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Basic Electronics for Scientists and Engineers
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  • Cited by 6
  • Cited by
    This book has been cited by the following publications. This list is generated based on data provided by CrossRef.

    2014. The Foundations of Communication in Criminal Justice Systems. p. 363.

    Hoult, David 2015. eMagRes. p. 475.

    Lerner, L 2016. The dynamics of a stabilised Wien bridge oscillator. European Journal of Physics, Vol. 37, Issue. 6, p. 065807.

    Fetisov, Y. K. Serov, V. N. Fetisov, L. Y. Makovkin, S. A. Viehland, D. and Srinivasan, G. 2016. A magnetoelectric composite based signal generator. Applied Physics Letters, Vol. 108, Issue. 21, p. 213502.

    Fetisov, Leonid Y. Serov, Vladimir. N. Chashin, Dmitri V. Makovkin, Sergey A. Srinivasan, G. Viehland, D. and Fetisov, Yuri K. 2017. A magnetoelectric sensor of threshold DC magnetic fields. Journal of Applied Physics, Vol. 121, Issue. 15, p. 154503.

    Perea Martins, J E M 2018. Automation experiments in physics laboratories. Physics Education, Vol. 53, Issue. 5, p. 055009.

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Book description

Ideal for a one-semester course, this concise textbook covers basic electronics for undergraduate students in science and engineering. Beginning with the basics of general circuit laws and resistor circuits to ease students into the subject, the textbook then covers a wide range of topics, from passive circuits through to semiconductor-based analog circuits and basic digital circuits. Using a balance of thorough analysis and insight, readers are shown how to work with electronic circuits and apply the techniques they have learnt. The textbook's structure makes it useful as a self-study introduction to the subject. All mathematics is kept to a suitable level, and there are several exercises throughout the book. Password-protected solutions for instructors, together with eight laboratory exercises that parallel the text, are available online at www.cambridge.org/Eggleston.

Reviews

‘Basic Electronics for Scientists and Engineers by Dennis Eggleston is an example of how the most important material in the introduction to electronics can be presented within a one semester time frame. The text is written in a nice logical sequence and is beneficial for students majoring in all areas … In addition, many examples and detailed introduction of all equations allow this course to be taught to students of different background[s] - sophomores, juniors, and seniors. Overall, the effort of the author is thrilling and, definitely, this text will be popular among many instructors and students.’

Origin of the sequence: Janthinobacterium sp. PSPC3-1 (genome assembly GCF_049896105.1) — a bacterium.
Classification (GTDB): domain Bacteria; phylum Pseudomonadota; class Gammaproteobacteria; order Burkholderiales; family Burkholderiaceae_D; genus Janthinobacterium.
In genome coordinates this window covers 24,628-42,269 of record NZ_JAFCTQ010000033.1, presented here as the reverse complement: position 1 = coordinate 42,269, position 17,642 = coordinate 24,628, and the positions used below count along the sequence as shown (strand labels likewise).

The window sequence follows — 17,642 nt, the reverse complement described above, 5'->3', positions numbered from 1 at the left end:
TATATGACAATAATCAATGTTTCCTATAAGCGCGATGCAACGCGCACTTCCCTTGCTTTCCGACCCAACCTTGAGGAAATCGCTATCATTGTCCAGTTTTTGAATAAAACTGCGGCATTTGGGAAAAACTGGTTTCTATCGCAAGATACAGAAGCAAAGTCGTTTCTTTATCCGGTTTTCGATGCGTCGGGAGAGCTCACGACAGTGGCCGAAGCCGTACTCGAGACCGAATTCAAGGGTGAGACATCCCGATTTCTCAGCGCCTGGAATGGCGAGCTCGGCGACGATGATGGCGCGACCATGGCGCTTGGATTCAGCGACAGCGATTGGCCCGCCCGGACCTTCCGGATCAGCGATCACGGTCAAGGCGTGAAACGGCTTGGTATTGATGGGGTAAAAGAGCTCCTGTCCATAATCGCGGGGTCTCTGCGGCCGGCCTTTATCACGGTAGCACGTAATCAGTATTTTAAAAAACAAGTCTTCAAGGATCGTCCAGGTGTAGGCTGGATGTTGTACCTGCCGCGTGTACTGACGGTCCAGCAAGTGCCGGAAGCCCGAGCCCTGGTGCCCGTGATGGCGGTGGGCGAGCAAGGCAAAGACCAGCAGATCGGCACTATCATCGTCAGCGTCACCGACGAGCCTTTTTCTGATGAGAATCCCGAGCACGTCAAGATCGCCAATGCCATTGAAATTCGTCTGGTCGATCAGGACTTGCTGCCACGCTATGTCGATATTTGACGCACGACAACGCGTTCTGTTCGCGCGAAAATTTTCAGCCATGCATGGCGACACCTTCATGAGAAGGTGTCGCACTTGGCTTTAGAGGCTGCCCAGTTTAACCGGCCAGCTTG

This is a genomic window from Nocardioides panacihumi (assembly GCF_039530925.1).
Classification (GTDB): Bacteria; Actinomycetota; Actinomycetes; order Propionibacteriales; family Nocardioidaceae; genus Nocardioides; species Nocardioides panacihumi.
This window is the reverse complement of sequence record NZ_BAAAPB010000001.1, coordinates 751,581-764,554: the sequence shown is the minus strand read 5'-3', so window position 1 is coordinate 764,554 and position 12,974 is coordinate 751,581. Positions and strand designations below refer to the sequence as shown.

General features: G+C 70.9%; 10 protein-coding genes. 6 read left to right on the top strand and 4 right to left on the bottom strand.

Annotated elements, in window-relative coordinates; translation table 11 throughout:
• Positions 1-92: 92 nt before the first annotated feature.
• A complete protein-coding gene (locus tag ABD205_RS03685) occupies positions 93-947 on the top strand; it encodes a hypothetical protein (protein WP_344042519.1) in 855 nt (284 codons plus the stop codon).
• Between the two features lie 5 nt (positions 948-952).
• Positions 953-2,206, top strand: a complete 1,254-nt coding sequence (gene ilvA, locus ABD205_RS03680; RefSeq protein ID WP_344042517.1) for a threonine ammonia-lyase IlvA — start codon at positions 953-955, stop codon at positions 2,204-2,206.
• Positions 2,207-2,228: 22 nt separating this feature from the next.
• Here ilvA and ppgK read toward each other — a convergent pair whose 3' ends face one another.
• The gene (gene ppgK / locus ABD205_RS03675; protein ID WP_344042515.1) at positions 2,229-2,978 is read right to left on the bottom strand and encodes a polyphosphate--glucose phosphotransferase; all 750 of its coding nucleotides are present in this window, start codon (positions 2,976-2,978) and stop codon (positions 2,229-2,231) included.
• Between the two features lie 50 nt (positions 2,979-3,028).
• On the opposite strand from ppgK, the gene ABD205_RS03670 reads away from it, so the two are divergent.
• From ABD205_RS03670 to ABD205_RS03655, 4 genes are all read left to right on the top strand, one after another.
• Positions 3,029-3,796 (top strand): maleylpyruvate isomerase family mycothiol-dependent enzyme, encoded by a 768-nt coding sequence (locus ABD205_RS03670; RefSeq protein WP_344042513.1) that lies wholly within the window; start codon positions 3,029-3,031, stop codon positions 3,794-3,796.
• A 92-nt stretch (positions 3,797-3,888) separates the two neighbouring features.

Anatoliy Glushchenko - University of Colorado, Colorado Springs

‘This text is an excellent choice for undergraduates majoring in Physics. It covers the basics, running from passive components through diodes, transistors and op-amps to digital electronics. This makes it self-contained and a one-stop reference for the student. A brief treatment of the semiconductor physics of silicon devices provides a good basis for understanding the mathematical models of their behaviour and the end-of-chapter problems help with the learning process. The concise and sequential nature of the book makes it easier to teach (and study) from than the venerable but somewhat overwhelming Art of Electronics by Horowitz and Hill.’

David Hanna - W. C. Macdonald Professor of Physics, McGill University

‘I have been frustrated in the past by my inability to find a suitable book for a one-semester Electronics course that starts with analog and progresses to basic digital circuits. Most available books seem to be out of date or aimed at electrical engineers rather than scientists. Eggleston’s book is exactly what I was looking for - a basic course ideal for science students needing a practical introduction to Electronics. Written concisely and clearly, the book emphasizes many practical applications, but with sufficient theoretical explanation so that the results don’t simply appear out of thin air.’

Susan Lehman - Clare Boothe Luce Associate Professor and Chair of Physics, The College of Wooster

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References
References
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